Britain’s biggest home lender raises Mortgage Rate


As of 1 May 2012, Halifax’s standard variable mortgage rate will be increased from its current rate of 3.5% to 3.99%, the first rise by the 41% taxpayer owned bank for three years and a hike being viewed poorly by many commentators.

The move is predicted to affect 850,000 customers; with thousands more to be affected in the future as customers on other deals revert to the default standard variable rate. The true cost is estimated to amount to an extra £16.40 on top of the £498.95 a month the average borrower spends on their mortgage repayments, having borrowed £67,500. A typical interest-only borrower’s bill will go up by £27.54 to £224.44.

The justification from Halifax was an increase in the cost of the ways which they raise their funding – ie. From the deposits of savers and the financial markets – which they say is now “very high by historical standard”. Some have commented that this seems a strange comment to make in the face of record cheap rates in the UK and Eurozone.

The Bank of England has not changed their base rate level from the 0.5% it has been for three years, the lowest ever for three centuries and in fact the announcements came on the third anniversary of the last base rate reduction, 05th March 2012. The rate hike by Halifax has thus been seen by some as profiteering.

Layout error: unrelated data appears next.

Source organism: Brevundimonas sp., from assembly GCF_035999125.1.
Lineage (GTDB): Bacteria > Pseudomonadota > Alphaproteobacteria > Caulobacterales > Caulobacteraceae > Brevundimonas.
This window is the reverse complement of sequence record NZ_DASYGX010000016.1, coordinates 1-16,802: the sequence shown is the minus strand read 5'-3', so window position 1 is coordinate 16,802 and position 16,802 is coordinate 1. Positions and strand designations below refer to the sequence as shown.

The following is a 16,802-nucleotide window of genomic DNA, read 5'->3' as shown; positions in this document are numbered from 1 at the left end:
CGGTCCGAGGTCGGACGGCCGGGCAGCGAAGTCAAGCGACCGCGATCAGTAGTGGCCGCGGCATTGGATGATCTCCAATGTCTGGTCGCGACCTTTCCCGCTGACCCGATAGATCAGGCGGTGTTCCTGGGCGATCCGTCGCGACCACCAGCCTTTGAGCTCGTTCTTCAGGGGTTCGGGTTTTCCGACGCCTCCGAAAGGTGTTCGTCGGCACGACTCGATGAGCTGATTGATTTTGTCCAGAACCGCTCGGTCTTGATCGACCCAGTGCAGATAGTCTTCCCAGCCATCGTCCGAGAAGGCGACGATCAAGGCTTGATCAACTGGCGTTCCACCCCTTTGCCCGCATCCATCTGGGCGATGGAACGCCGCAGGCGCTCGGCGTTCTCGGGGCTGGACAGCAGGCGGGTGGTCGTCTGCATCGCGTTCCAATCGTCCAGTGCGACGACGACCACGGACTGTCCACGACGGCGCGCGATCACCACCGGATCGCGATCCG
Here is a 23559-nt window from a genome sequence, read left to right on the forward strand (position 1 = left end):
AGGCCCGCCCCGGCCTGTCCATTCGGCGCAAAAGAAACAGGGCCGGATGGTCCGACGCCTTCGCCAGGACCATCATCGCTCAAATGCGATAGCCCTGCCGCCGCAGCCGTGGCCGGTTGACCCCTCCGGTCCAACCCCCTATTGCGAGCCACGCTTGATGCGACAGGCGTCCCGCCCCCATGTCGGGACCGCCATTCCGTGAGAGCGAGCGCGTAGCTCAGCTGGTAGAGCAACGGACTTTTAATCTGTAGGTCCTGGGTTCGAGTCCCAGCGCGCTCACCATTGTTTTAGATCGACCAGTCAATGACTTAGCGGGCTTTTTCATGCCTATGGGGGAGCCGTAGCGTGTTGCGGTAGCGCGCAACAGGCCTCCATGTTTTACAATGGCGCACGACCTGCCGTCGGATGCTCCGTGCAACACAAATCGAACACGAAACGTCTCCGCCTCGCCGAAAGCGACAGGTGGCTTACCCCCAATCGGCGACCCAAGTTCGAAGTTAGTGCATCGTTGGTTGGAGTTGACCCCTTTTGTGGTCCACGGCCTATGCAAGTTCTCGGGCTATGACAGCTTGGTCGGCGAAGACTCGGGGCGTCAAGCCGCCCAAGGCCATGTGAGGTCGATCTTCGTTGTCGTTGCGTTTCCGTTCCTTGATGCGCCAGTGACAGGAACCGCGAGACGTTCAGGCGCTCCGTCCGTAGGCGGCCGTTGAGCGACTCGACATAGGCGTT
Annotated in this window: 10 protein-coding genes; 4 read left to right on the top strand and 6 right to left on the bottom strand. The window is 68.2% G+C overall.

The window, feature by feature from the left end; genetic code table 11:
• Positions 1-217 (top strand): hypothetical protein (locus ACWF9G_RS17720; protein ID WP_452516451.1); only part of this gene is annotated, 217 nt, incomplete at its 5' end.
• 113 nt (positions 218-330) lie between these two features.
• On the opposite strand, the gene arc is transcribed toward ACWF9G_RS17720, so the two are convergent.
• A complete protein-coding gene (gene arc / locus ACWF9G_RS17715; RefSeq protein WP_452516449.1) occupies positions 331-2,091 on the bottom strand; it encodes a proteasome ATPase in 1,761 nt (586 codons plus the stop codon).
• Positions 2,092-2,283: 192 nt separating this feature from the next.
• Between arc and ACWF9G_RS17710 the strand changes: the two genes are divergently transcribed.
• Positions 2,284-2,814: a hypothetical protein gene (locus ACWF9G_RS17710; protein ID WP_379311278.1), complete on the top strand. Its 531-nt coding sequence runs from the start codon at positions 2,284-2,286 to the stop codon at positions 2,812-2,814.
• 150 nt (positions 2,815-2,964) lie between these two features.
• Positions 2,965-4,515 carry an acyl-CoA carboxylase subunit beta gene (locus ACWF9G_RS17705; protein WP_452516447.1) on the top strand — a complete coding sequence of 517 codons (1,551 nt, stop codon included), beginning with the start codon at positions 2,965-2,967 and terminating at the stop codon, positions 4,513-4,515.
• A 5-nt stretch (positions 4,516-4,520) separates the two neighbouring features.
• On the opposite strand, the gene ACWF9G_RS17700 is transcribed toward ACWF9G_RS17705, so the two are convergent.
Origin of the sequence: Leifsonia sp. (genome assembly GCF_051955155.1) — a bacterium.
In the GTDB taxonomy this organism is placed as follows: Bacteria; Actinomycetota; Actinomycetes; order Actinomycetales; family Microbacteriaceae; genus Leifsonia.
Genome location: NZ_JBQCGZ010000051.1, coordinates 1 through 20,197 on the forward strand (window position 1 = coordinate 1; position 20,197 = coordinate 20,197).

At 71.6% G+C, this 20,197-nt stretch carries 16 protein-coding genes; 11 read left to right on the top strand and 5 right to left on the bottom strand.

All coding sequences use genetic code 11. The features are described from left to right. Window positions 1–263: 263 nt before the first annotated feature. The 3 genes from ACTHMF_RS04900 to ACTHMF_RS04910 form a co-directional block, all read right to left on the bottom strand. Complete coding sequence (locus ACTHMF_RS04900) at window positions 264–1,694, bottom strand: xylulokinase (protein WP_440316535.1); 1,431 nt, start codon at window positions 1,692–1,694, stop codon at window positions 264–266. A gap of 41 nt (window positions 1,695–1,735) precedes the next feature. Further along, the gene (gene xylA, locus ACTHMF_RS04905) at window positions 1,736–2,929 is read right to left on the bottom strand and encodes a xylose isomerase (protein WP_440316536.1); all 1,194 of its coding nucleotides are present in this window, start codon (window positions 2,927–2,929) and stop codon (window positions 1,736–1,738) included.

Halifax, however, is not alone in increasing its rates. The Royal Bank of Scotland also lifted rates for two mortgage products – its Offset Loan and One Account, by 0.25% up to 4%. Santander is also said to be raising rates on some home loans sold through intermediaries.

The real affect of these changes, and of the unfortunate cumulative effect of benefit cuts and poor quality accommodation, has been highlighted in a recent report by the charity Family Action. They believe that some families in the UK have as little as £2 a day to spend on food after paying housing and fuel costs.

They also suggest that the problems have been compounded by poor accommodation standards, including low quality or sparse installation of insulation, leading to high fuel bills when combined with the historically high prices of fuel. As a result, they want Chancellor George Osborne to tackle fuel poverty, do away with housing benefit caps and improve security of tenure as a matter of priority.

Commentators will view the high levels of inflation, at 3.59% in January 2012, as a factor that will continue to exert pressure on the Monetary Policy Committee (MPC), whose job is to tackle inflation, not to encourage growth.

Mr King, Governor of the Bank of England, might soon become rather tired of having to write to Mr Osborne to explain why inflation is once again above the 2% target rate that it is his job to meet. The low base rate cannot last forever therefore, and these rises may not be the last in Britain’s retail banking industry.


The full report by Family Action can be found at this link.

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